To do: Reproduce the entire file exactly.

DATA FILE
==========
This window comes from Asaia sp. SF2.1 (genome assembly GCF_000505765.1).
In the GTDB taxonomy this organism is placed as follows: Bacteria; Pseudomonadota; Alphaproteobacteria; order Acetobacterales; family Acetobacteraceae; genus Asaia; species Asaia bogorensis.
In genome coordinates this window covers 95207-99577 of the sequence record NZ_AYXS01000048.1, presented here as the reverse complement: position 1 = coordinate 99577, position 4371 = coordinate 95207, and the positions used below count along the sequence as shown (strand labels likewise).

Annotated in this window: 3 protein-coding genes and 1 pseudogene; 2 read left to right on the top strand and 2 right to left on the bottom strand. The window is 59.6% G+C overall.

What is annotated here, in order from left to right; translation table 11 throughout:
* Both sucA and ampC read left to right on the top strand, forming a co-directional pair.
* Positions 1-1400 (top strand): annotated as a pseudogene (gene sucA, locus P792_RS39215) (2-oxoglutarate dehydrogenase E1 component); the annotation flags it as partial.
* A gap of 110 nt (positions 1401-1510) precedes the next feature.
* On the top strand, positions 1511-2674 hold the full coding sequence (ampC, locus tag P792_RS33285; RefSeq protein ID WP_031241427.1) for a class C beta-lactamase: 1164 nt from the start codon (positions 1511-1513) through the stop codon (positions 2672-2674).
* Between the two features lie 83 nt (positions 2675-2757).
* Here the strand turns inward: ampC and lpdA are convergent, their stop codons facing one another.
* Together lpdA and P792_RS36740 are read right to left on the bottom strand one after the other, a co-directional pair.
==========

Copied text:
This window comes from Asaia sp. SF2.1 (genome assembly GCF_000505765.1).
In the GTDB taxonomy this organism is placed as follows: Bacteria; Pseudomonadota; Alphaproteobacteria; order Acetobacterales; family Acetobacteraceae; genus Asaia; species Asaia bogorensis.
In genome coordinates this window covers 95207-99577 of the sequence record NZ_AYXS01000048.1, presented here as the reverse complement: position 1 = coordinate 99577, position 4371 = coordinate 95207, and the positions used below count along the sequence as shown (strand labels likewise).

Annotated in this window: 3 protein-coding genes and 1 pseudogene; 2 read left to right on the top strand and 2 right to left on the bottom strand. The window is 59.6% G+C overall.

What is annotated here, in order from left to right; translation table 11 throughout:
* Both sucA and ampC read left to right on the top strand, forming a co-directional pair.
* Positions 1-1400 (top strand): annotated as a pseudogene (gene sucA, locus P792_RS39215) (2-oxoglutarate dehydrogenase E1 component); the annotation flags it as partial.
* A gap of 110 nt (positions 1401-1510) precedes the next feature.
* On the top strand, positions 1511-2674 hold the full coding sequence (ampC, locus tag P792_RS33285; RefSeq protein ID WP_031241427.1) for a class C beta-lactamase: 1164 nt from the start codon (positions 1511-1513) through the stop codon (positions 2672-2674).
* Between the two features lie 83 nt (positions 2675-2757).
* Here the strand turns inward: ampC and lpdA are convergent, their stop codons facing one another.
* Together lpdA and P792_RS36740 are read right to left on the bottom strand one after the other, a co-directional pair.